Green Physical Processing Technologies for the Improvement of Food QualityView this Special Issue
The Composition Analysis of Maca (Lepidium meyenii Walp.) from Xinjiang and Its Antifatigue Activity
Environment would affect the nutritional composition of maca, especially its secondary metabolite. The chemical compositions and function of Xinjiang maca were not very clear. The chemical compositions and bioactivity of Xinjiang maca were determined. A mouse model was also used to evaluate the antifatigue activity of Xinjiang maca as a forced swimming test was performed and certain biochemical parameters related were estimated. The results show that the Xinjiang maca is rich in protein content and amino acids, especially branched chain amino acids such as Valine and Isoleucine related to the effect of antifatigue. It also has considerable minerals ions such as Ca and Mg. Besides, bioactive ingredients such as maca amide, glucosinolate, and alkaloid of Xinjiang maca are similar to those of maca from other areas, which qualify the biological value of Xinjiang maca. The results of mice model suggest that maca has a dose-dependent antifatigue activity by decreasing blood lactic acid, as well as increasing liver glycogen content and the forced swimming time.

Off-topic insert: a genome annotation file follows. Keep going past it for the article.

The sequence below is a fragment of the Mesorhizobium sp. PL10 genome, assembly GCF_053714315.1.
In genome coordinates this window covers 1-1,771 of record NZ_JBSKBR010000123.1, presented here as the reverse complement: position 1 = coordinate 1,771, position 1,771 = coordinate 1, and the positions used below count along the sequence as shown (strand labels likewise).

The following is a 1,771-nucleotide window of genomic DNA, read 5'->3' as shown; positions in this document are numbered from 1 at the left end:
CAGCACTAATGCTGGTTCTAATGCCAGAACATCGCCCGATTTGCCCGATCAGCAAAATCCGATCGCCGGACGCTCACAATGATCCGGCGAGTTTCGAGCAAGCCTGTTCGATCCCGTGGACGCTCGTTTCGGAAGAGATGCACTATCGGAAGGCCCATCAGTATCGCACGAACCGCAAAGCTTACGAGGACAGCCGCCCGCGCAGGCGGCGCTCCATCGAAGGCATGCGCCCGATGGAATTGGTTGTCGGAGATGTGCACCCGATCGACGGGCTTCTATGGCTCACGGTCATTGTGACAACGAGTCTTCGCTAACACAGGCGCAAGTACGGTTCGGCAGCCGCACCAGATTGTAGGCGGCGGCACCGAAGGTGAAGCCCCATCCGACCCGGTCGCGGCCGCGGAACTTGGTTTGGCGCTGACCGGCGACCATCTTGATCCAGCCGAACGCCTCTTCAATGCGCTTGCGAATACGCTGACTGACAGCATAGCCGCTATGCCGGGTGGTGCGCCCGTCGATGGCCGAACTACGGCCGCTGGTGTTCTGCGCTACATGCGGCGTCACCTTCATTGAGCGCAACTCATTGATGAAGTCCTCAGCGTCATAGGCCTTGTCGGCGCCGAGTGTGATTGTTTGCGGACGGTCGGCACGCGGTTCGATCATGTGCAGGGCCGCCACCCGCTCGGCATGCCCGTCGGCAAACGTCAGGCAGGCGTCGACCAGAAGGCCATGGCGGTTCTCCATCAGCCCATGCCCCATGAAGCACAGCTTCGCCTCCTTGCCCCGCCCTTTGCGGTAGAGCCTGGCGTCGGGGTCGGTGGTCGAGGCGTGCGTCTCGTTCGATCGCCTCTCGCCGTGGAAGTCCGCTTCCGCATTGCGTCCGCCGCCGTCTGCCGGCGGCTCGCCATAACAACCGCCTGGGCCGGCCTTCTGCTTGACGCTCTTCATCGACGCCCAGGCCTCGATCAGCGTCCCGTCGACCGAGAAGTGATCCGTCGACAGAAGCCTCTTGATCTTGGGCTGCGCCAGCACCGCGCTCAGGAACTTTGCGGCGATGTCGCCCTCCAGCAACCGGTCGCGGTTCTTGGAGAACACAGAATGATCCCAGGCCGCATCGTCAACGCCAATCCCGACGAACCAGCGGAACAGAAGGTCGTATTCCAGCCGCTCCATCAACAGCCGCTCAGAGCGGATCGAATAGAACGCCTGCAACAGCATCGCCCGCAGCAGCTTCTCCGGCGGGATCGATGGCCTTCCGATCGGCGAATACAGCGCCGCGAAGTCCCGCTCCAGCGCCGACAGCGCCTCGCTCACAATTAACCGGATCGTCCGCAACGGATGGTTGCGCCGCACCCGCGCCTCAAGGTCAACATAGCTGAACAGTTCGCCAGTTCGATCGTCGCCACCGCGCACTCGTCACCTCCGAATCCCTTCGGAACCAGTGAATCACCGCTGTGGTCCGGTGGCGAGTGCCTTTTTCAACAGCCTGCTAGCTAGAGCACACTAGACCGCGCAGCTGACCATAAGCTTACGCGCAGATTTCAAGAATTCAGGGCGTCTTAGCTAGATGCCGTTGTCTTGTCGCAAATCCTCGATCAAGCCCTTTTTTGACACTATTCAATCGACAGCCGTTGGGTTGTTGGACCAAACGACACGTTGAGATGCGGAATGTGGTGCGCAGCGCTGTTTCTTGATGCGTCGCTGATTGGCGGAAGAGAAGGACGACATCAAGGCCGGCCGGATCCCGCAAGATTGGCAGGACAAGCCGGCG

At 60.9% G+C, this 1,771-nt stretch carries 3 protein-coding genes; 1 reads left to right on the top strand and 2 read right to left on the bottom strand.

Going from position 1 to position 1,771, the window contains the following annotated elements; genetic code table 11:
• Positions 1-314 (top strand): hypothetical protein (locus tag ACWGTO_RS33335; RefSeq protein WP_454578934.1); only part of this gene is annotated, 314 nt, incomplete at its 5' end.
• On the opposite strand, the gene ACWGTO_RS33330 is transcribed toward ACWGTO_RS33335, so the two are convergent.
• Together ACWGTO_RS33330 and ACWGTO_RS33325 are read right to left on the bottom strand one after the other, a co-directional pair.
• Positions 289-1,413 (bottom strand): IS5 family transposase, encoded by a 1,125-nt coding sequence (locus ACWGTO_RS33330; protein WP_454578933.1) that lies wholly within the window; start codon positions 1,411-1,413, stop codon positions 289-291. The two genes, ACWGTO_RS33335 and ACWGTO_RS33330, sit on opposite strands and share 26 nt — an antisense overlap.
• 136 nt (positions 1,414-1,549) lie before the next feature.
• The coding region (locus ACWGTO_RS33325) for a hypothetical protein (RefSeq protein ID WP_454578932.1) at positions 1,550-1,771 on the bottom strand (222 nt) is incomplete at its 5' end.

Maca (Lepidium meyenii Walp.), a biennial herbaceous plant of the family brassicae, which is cultivated mainly in the central Andes of Peru at elevations of 3500–4500 m above sea level, has been used as both a food and a traditional medicine in the region for over 2000 years . Domestic and foreign experts researched on the nutritional compositions and secondary metabolites of maca, finding that it not only contains rich protein, amino acids, fat, and minerals ion  but also contains a variety of secondary metabolites: maca ene, alkaloid (including maca amide), glucosinolate, and other components [3–5]. These secondary metabolites are considered closely related to the health effects of maca. Recent research shows that the logical ability of maca includes improving fertility, improving sexual performance, antiproliferative function, improving growth rate, antipostmenopausal osteoporosis, and ability in vitality and stress tolerance . Most studies have been conducted to examine its biological activity on enhancing sexual performance or fertility. Only few reports show the antifatigue effect of maca powder  or maca extract . Maca mainly grows at a cold but humid climate since its hardy, strong adaptability, so it is suitable to plant it in the high altitude region for 2700–3200 m above sea level in some areas of western China . In 2004, Yunnan Huize introduced maca from the United States and the cultivation experiment was a success . In China, maca is currently mainly cultivated in the Yunnan region, where its cultivation has formed a certain scale . In addition to Yunnan, Pamirs in China Xinjiang is also suitable to cultivate maca for its geographical location and climate where maca has also been introduced recently. However, only a few reports were carried out to analyze the chemical composition and biology activity of yellow maca cultivated at Pamirs in China Xinjiang . Its nutritional value and quality evaluation are not clear and deserve further evaluation. In addition, those foods in which maca is the main raw material, such as maca candy and maca granules, are popular in the market. In recent years, the unique overall effect of maca has been widespread in the world of health food industry, especially after China introduced maca as a kind of new resource food in 2011 . Recently, many kinds of health products with maca as the main raw material on the market rapidly expand and have been getting more and more concerns. However, their declared antifatigue effect has not been confirmed by actual data and it is difficult to guarantee their quality.